The British Advertising Standards Authority means business. It has a history of calling out fashion designers for less-than-tame ad campaigns, and now its turned its attention to what seems like a very easy target: American Apparel. The company has been in hot water with the ASA in the past (in 2009 the ASA banned the company from running an ad featuring a "semi-nude" model because the woman appears to be under 16), and yet again, American Apparel is sexualizing seemingly underage models. American Apparel's response: the ads of young girls in T-shirts are "completely decent and a fair representation of [our] product." According to the ASA's complaint the specific ads for t-shirts and hosiery are “offensive, irresponsible, and overtly sexual." The ASA apparently doesn't take kindly to ads that feature "a young girl with her breasts visible through a shirt and others featuring overtly sexual poses." Last year, Marc Jacobs came under fire for "sexualizing a child." The child was a 17-year old Dakota Fanning. The result: the ads are banned in the U.K.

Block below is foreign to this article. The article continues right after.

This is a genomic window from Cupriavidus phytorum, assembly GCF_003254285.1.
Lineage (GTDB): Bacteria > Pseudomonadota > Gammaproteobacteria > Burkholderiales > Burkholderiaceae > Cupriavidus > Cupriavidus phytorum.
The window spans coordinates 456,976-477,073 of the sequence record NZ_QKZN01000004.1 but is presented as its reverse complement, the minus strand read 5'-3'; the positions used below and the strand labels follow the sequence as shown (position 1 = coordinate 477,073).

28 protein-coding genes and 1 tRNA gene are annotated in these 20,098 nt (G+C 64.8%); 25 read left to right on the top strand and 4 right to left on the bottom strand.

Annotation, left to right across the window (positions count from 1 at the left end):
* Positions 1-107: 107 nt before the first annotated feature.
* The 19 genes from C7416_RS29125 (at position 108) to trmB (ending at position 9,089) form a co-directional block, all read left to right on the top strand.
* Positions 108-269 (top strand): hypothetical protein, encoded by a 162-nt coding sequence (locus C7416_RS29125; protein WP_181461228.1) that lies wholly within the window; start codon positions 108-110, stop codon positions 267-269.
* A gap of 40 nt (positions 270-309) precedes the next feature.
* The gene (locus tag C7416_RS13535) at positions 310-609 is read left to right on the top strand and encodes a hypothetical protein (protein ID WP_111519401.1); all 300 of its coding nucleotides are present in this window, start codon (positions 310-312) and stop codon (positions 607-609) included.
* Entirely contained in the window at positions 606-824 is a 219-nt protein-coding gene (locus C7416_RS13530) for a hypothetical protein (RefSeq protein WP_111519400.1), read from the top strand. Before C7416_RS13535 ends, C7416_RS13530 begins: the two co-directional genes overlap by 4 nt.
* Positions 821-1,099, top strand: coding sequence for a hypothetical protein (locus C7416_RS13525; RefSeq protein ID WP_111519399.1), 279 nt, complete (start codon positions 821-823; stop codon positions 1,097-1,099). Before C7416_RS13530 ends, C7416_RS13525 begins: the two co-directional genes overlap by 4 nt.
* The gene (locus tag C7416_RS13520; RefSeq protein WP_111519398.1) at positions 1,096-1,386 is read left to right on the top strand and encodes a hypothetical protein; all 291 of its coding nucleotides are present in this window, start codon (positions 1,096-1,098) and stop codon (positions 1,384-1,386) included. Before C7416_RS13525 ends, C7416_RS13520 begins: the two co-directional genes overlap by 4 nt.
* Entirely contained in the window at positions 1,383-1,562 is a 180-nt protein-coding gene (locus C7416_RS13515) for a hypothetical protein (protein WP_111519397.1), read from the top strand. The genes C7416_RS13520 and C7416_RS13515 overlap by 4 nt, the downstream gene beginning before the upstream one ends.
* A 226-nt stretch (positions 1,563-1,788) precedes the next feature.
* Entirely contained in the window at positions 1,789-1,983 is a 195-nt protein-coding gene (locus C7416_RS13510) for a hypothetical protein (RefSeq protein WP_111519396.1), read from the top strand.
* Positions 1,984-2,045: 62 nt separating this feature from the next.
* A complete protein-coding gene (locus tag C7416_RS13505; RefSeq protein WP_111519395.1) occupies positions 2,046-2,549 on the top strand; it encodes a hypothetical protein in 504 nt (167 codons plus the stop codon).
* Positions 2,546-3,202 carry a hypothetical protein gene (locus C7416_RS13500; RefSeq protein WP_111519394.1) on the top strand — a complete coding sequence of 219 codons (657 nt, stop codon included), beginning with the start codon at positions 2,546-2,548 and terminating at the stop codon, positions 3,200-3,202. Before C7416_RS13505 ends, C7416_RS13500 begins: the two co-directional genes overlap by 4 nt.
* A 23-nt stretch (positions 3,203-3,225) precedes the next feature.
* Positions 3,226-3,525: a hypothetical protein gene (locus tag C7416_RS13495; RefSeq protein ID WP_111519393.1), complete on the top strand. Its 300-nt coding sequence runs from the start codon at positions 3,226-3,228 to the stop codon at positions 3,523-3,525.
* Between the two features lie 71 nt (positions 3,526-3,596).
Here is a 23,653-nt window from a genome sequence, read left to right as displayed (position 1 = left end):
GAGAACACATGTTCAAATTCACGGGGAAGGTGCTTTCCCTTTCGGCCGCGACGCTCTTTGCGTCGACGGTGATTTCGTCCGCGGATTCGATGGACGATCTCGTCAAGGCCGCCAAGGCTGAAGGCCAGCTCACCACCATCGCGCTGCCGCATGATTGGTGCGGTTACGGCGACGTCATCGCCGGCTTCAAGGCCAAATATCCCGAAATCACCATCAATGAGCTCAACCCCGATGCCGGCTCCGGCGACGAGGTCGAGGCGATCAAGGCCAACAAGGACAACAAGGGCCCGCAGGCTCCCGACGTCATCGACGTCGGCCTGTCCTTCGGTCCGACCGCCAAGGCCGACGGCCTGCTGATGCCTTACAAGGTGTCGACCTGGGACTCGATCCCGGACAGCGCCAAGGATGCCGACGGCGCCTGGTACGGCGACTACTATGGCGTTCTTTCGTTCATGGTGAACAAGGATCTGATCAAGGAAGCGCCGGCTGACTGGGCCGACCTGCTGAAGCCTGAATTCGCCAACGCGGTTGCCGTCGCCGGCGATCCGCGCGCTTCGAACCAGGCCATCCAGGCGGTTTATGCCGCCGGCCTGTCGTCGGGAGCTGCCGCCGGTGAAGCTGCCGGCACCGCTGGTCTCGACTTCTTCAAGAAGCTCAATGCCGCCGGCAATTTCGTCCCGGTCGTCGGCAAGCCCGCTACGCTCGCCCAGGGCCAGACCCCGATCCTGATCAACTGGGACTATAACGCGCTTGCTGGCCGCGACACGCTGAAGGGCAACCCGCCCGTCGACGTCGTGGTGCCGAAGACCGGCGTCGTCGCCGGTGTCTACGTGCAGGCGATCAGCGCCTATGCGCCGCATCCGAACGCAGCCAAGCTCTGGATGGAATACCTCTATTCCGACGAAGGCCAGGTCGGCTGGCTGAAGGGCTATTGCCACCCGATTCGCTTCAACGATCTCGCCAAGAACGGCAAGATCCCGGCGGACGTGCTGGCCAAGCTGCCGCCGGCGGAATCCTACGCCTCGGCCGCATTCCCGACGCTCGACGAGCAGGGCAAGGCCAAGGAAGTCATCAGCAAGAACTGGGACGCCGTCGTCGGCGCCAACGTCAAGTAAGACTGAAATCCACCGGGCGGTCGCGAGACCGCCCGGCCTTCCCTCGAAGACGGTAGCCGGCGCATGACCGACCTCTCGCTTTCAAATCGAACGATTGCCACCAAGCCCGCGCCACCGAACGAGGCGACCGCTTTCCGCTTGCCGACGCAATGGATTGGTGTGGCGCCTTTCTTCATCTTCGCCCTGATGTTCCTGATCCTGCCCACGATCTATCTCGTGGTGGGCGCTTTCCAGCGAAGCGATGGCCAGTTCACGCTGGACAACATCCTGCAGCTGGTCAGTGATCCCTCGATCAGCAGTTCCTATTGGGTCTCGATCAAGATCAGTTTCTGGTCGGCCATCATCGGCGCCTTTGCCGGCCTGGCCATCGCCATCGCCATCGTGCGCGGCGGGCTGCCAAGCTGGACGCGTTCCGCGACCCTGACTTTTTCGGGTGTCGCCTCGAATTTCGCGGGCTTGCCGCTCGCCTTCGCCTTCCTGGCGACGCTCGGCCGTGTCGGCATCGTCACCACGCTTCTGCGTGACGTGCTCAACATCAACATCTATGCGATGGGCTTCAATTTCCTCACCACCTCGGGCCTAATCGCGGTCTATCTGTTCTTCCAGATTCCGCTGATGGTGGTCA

In other news, American Apparel CEO, Dov Charney, is being sued by Michael Bumblis, the former manager of a Malibu American Apparel store. Bumblis alleges that in April Charney accused him of working for a rival retailer at a recent industry convention and called him a “wannabe Jew” and a “fag.” In case that's not enough, Charney reportedly attempted to choke the former employee and rubbed his face in the dirt. Between incidents like this and the company's Los Angeles borderline-sweatshop labor, does anyone else think that Charney is an all-around loser?